Project Pabst Denver 2017 rolled into town this past weekend for a full day of music and PBR-fueled fun. The RiNo District was alive with the sound of music, lots of people in red, white, and blue Pabst regalia, and a giant unicorn stood in mighty glory at the heart of it all. Festival-goers held PBRs in hand for a full day of music as they strolled the streets for good times and stopped by the two outdoor main stages and the local venues on the block, including Larimer Lounge, Meadowlark (which hosted shows in the kitchen and bar areas), Cold Crush, and Nocturne.
The beer started flowing when the festival gates opened around 1PM as Project Pabst-goers meandered around and gathered near the Laser Horse Stage to catch the first band of the day, Chicago’s Twin Peaks. These boys were a rowdy, rockin’ start to kick off festmode. Headbanging and epic guitar jumps were commonplace throughout their set. Needless to say, the TP dudes started the fest off with killer energy.
Deap Vally were the next touring act to take an outdoor stage over at the Captain Pabst Stage on the opposite side of the festival grounds. The rock’n’roll lady duo christened listeners with deep guitar cuts and barefoot, drum-stomping beats. They had the crowd foot-stomping along to hits like “End of The World” and at one point gave a shout-out to Denver’s The Velveteers, who toured Europe with them at the end of last year.
The next touring act was supposed to be Chicago’s Noname, who played Denver’s Lost Lake not too long ago. Unfortunately for festheads, she actually pulled out of the show last-minute (and several other tour dates). She was replaced with Denver’s math rock outfit Montoneros, who stirred the crowd with their post-punk sounds and kept the afternoon grooving on.
STRFKR took things up a notch mid-day when they unleashed astronaut dancers who crowdsurfed on inflatables and launched confetti into the crowd. By this point in the afternoon, RiNo was abuzz as the crowd continued to grow and fill in the festival streets. Festivalists stopped at the food truck circle near the Captain Pabst Stage for eats, checked out artwork by Denver’s So Gnar, and explored local acts like All Chiefs, Dave Devine Quartet, Kinky Fingers, Other Black, and Whole Milk.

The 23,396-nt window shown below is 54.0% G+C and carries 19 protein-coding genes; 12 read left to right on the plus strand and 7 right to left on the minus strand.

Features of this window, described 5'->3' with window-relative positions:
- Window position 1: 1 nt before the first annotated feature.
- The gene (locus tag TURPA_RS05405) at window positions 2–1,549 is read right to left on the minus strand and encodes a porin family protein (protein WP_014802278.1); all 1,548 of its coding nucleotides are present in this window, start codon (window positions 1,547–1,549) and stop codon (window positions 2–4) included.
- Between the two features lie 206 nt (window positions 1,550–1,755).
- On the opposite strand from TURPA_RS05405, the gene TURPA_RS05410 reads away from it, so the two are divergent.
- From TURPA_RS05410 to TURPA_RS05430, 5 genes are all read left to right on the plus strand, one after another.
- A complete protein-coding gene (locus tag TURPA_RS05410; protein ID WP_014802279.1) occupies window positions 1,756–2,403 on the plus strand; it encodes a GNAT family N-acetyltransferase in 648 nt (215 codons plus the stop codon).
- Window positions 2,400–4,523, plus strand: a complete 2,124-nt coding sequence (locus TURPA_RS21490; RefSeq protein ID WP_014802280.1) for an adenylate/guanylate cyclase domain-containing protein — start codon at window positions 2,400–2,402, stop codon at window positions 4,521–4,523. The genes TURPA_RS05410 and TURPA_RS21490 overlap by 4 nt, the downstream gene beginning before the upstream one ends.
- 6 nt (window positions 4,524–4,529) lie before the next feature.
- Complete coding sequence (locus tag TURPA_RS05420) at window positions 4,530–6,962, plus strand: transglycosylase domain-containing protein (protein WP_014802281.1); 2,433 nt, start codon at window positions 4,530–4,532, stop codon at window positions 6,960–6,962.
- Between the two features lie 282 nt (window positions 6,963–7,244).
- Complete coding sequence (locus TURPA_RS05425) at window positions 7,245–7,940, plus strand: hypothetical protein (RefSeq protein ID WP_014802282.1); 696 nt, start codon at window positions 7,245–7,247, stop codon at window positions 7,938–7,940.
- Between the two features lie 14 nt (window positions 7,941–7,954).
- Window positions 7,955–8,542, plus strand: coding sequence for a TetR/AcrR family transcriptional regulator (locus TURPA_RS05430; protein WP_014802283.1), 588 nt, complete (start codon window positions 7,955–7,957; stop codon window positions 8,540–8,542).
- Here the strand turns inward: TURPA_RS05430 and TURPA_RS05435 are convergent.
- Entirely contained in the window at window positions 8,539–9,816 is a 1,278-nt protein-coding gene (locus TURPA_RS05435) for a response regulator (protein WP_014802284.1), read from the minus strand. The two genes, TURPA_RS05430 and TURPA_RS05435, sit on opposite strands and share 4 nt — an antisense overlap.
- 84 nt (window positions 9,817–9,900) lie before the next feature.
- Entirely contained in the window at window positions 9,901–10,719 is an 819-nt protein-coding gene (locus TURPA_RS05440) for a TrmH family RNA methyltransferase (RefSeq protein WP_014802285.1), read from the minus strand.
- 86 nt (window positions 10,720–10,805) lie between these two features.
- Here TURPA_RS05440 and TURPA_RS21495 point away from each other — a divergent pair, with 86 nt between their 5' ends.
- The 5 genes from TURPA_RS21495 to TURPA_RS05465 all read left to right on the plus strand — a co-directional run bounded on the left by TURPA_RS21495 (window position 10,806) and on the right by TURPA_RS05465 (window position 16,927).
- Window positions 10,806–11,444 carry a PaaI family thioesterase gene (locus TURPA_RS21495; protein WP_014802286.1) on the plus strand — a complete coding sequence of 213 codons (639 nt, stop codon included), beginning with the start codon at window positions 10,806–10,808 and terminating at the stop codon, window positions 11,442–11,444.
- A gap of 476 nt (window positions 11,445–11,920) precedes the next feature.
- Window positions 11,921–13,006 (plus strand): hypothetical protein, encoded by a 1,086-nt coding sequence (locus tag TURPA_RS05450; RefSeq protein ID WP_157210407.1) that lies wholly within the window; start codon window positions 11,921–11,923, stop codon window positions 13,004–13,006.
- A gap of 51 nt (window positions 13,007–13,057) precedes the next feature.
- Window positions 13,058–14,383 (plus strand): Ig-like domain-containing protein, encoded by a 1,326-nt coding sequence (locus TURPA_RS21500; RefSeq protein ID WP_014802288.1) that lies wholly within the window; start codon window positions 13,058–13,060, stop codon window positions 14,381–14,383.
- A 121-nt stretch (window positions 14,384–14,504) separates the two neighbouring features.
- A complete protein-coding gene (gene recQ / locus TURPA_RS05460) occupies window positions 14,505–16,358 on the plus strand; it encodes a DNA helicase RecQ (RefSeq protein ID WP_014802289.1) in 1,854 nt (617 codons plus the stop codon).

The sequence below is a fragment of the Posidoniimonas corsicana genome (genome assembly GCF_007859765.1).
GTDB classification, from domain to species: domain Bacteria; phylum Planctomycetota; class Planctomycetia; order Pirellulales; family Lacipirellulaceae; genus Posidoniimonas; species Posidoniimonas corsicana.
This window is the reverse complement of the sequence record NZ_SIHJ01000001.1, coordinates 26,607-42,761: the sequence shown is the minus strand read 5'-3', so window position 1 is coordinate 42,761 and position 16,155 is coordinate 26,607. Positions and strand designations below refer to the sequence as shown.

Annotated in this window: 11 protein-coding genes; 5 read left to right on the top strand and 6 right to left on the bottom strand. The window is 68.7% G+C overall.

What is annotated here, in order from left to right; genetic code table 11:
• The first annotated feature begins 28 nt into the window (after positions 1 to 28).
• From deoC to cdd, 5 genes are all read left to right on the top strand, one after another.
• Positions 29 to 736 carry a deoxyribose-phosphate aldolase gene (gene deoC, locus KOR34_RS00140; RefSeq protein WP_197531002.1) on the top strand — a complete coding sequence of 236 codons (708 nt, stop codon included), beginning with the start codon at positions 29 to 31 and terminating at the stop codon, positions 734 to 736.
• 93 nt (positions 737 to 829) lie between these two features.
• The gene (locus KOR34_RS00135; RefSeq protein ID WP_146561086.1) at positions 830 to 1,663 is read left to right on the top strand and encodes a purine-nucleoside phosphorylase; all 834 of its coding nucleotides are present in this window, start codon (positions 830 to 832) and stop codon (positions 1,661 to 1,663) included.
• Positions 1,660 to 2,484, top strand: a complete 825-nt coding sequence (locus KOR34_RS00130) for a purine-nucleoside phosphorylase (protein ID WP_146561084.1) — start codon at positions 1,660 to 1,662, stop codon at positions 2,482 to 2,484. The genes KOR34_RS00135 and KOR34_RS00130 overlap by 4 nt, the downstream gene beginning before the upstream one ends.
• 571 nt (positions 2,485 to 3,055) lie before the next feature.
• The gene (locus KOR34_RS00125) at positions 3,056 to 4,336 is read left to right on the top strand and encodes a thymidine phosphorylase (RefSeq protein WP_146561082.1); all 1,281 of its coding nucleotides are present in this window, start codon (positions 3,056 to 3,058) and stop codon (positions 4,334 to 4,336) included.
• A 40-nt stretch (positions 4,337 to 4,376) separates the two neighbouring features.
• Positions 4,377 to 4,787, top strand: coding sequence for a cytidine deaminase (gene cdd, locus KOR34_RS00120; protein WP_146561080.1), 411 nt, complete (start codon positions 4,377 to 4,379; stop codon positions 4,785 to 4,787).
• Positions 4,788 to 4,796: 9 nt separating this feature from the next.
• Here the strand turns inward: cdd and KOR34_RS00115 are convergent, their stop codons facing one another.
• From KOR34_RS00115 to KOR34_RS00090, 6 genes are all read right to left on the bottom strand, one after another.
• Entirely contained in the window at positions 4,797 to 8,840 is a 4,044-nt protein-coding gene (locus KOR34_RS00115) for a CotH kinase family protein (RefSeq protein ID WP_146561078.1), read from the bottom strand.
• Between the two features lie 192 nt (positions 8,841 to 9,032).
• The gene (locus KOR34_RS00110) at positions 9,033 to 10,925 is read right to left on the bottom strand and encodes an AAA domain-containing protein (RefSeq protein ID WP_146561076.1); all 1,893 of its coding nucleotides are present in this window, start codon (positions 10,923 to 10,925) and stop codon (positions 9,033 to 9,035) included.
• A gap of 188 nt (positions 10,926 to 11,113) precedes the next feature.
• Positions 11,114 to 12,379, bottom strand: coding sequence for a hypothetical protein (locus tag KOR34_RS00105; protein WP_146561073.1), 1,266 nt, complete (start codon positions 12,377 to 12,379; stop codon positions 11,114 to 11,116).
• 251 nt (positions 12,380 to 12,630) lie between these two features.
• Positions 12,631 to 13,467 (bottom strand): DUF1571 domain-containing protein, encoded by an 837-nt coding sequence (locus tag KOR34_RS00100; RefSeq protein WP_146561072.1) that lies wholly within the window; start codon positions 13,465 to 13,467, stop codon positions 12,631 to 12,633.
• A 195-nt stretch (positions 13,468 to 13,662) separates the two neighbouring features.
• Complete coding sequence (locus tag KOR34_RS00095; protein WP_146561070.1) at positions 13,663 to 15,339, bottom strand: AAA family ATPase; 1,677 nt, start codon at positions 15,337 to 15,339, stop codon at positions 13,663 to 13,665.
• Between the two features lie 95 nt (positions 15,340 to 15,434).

Outside, Danny Brown took the energy STRFKR unleashed and ran with it. His set was straight fire as he jumped around the stage and stopped mid-phrase to let the audience prove their fandom by filling in the missing words to his tunes. Like his music, Brown’s entire energy was playful and unpredictable, which kept the audience awaiting his every move.
Kurt Vile slowed things down as the sun started to dip lower into that late-afternoon warmness outdoors. His incredible and unhurried songwriting skills allowed for a much needed break in the day before the shenanigans of the night took over. He kept the crowd smiling with quick quips and played tunes across his catalogue, including his well known “Pretty Pimpin,’” announcing before he started the song’s iconic guitar line, “I’m going to play you my favorite song.”
Vile’s set was followed by Phantogram’s sunset show on the Laser Horse stage. By this time, the streets were packed to the brim with showgoers. Phantogram, as per usual, gave their audience an amazing performance with sweet beats, synth sounds, and their duality of strong vocals.
Ice Cube closed the outdoor part of the festival, opening his set with a mashup of several N.W.A. hits. Shortly thereafter, he yelled, “F*ck this show!” and ran offstage, to which his hypeman announced, “If you paid too much money for Ice Cube to play three songs and leave the show, say this with me, ‘F*ck you Ice Cube!’” It wasn’t long before the crowd began this chant, which Ice Cube apparently loved, as he re-entered with a smile and proceeded to run around the stage crushing his catalogue. At one point, a giant painting of Ice Cube was passed from the back of the crowd to the front, where fans held it up and continued to cheer throughout his set. From the crowded barriers that made it nearly impossible to exit the photo pit to the thousands of fans singing along every word to “Straight Outta Compton,” one thing was clear: Denver loves the Cube.
At the end of the night, festival attendees left with unicorn koozies in hand, bellies full of tasty food truck eats, and memories of rad musical performances. Missed this year’s Pabst Project Denver? It never too early to start planning for next year Colorado…
All photos per the authors. Gallery One per Sierra Voss. Gallery Two per Hannah Oreskovich. All videos and embedded tracks per the artists featured and those credited. This feature was edited for brevity and clarity by BolderBeat.